FutureDoc· Aquatic Philosopher
Unless you have a mechanism for testing for organic phosphates, you really can't test your hypothesis. It is like doing a traffic count on a road and only doing east-bound traffic and ignoring westbound.It will be an interesting experiment. I'm going to start off skimmer less and I'm going to monitor my phosphate and nitrate levels to see if the macro algae itself can keep it in the 10ppm for nitrates and under .1ppm for phosphates. (These are the levels I keep in my main system where I have a lot of colorful rapid SPS growth).
I guess if it can achieve that, I don't see the benefit of running a skimmer in this system. I believe the highest bioload will come from feeding the LPS Fauna Marin LPS pellets and half a cube of mysis for the fish in the morning and evening.
The presence of algae mucks everything up. It's existence within a tank establishes there is nutrients available, and its growth establishes that there are plenty of nutrients available. It has nothing to do with the skimmer but if you have algae, a skimmer is (more) useful as it can address the increased organic nutrient availability. That is one reason why many people notice an increase in skimmer activity in systems with algae... and unfortunately they think it is a good thing. Using algae for nutrient control is a lot like using Kentucky fescue to create a desert. It just does not work.
Skimmers in all systems are "optional". They are not required at all. The trick with them is that their use provides a export method with an economy of scale. Skimmers are the ONLY item that removes nutrients on a continuous basis. No other husbandry method can do this (except maybe a continuous WC device). Where skimmers earn their bread is simple. They take a "cut" of organics. Often just 20%-40% of available organics at a time (note, I did not say "total organics"). Now over time, this can be useful especially for big tanks. The result is that for long-term use, a skimmer (and a lower % WC) can effectively gain the same organic availability of a skimmerless system with a higher % WC regiment. Skimmers save on WC cost. Because WC cost are relative to the size of the tank, skimmers are more economical and return-on-investment is much quicker in a BIG tank than a small tank. For a 40g tank and my skimmer $200... I will recoup my cost in just under 3 years. In big tanks 200g+ it is easily 1.5-2 years even adjusting for the increased skimmer's cost and 38 years for a small 15g system. Skimmers just make the operating costs in salt/water go down. They are not "necessary" as you can always increase the WC regiment.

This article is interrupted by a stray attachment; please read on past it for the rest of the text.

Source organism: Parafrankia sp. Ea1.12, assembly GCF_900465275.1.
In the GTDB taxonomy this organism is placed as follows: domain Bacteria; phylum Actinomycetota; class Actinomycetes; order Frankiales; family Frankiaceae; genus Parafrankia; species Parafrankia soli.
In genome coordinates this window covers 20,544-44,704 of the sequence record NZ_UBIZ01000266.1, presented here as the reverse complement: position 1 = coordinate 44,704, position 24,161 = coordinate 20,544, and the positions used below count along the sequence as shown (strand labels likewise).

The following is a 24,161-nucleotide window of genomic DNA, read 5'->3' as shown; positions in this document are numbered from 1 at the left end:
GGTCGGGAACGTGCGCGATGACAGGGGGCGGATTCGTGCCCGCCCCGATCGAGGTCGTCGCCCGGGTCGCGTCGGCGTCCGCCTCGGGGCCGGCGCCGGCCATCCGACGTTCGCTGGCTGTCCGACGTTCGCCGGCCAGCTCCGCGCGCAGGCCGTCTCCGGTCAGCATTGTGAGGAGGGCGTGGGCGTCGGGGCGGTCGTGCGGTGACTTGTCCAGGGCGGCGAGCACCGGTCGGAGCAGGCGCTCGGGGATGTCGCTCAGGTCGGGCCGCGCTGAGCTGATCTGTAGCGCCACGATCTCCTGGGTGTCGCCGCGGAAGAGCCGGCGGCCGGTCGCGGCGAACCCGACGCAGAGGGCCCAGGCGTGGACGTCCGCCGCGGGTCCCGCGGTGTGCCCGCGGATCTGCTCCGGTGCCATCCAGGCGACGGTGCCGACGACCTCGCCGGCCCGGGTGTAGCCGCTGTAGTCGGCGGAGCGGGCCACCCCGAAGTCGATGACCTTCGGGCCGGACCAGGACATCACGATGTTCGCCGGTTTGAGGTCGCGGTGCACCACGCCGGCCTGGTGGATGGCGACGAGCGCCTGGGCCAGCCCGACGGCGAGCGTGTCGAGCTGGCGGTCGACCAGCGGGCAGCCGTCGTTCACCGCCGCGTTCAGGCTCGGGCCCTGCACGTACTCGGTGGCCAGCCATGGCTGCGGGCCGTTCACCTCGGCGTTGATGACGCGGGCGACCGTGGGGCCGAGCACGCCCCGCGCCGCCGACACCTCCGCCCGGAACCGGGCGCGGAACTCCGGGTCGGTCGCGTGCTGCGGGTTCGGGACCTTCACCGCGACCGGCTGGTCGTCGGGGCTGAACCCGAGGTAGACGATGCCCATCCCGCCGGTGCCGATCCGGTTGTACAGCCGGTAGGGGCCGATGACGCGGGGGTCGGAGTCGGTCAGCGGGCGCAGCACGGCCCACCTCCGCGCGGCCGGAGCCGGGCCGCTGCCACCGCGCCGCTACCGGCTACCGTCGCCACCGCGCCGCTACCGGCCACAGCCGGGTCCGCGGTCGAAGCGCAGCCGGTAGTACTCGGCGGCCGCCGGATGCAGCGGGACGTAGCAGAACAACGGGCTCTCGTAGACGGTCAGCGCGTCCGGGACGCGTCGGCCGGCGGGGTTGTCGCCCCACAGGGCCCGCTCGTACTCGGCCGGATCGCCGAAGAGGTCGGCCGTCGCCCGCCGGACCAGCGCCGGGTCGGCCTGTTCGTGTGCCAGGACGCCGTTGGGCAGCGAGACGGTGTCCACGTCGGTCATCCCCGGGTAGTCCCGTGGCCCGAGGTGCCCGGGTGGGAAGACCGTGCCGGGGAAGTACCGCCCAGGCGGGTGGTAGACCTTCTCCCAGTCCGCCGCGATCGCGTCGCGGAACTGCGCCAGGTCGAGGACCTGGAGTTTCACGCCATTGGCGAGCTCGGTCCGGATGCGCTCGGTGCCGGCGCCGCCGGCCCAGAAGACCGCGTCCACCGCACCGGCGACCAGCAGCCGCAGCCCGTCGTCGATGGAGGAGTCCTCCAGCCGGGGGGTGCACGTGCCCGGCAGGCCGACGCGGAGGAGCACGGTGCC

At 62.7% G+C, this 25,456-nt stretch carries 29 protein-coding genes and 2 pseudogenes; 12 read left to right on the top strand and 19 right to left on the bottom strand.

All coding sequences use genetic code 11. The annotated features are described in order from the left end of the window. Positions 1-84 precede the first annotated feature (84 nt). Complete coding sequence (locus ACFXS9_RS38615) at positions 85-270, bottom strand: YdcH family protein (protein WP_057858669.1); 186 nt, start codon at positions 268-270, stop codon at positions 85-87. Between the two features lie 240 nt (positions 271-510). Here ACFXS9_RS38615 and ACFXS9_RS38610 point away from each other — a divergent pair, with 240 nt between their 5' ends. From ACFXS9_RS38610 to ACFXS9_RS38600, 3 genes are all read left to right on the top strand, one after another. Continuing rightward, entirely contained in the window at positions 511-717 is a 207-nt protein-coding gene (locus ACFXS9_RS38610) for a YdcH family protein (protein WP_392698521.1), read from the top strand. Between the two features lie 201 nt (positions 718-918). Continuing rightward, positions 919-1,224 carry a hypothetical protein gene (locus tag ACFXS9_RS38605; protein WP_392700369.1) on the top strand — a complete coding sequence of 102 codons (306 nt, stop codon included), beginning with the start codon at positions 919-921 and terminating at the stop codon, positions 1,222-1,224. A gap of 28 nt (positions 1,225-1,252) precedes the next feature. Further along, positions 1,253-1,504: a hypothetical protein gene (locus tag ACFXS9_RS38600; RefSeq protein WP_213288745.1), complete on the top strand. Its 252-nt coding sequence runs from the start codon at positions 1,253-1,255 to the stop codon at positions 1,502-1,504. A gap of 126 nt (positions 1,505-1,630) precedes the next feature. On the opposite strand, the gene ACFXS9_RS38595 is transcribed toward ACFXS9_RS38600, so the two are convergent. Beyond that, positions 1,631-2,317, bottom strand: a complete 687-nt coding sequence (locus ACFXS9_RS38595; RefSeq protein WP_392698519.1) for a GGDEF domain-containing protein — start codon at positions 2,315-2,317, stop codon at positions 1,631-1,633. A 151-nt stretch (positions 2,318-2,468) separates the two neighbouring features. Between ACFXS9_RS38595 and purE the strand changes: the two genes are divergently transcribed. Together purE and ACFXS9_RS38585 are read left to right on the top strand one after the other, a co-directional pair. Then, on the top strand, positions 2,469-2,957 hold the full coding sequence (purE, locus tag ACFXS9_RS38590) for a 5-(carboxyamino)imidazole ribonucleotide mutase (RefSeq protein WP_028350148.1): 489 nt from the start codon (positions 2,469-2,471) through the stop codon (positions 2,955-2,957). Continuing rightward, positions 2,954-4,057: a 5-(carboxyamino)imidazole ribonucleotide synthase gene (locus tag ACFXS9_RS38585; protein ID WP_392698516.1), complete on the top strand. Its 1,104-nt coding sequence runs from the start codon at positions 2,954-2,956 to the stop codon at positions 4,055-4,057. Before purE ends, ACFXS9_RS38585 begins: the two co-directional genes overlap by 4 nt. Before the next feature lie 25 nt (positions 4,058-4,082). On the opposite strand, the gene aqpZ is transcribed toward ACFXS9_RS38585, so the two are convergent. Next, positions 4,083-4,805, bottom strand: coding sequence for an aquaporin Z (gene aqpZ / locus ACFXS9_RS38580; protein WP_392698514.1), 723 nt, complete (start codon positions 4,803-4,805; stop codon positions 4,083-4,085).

I don't know why we think that LPS need higher nutrient levels. SPS tanks are already more organically laden more so than even the back-reefs. LPS tolerate higher nutrients better but I have found they like tank-observed SPS-levels of organic availability.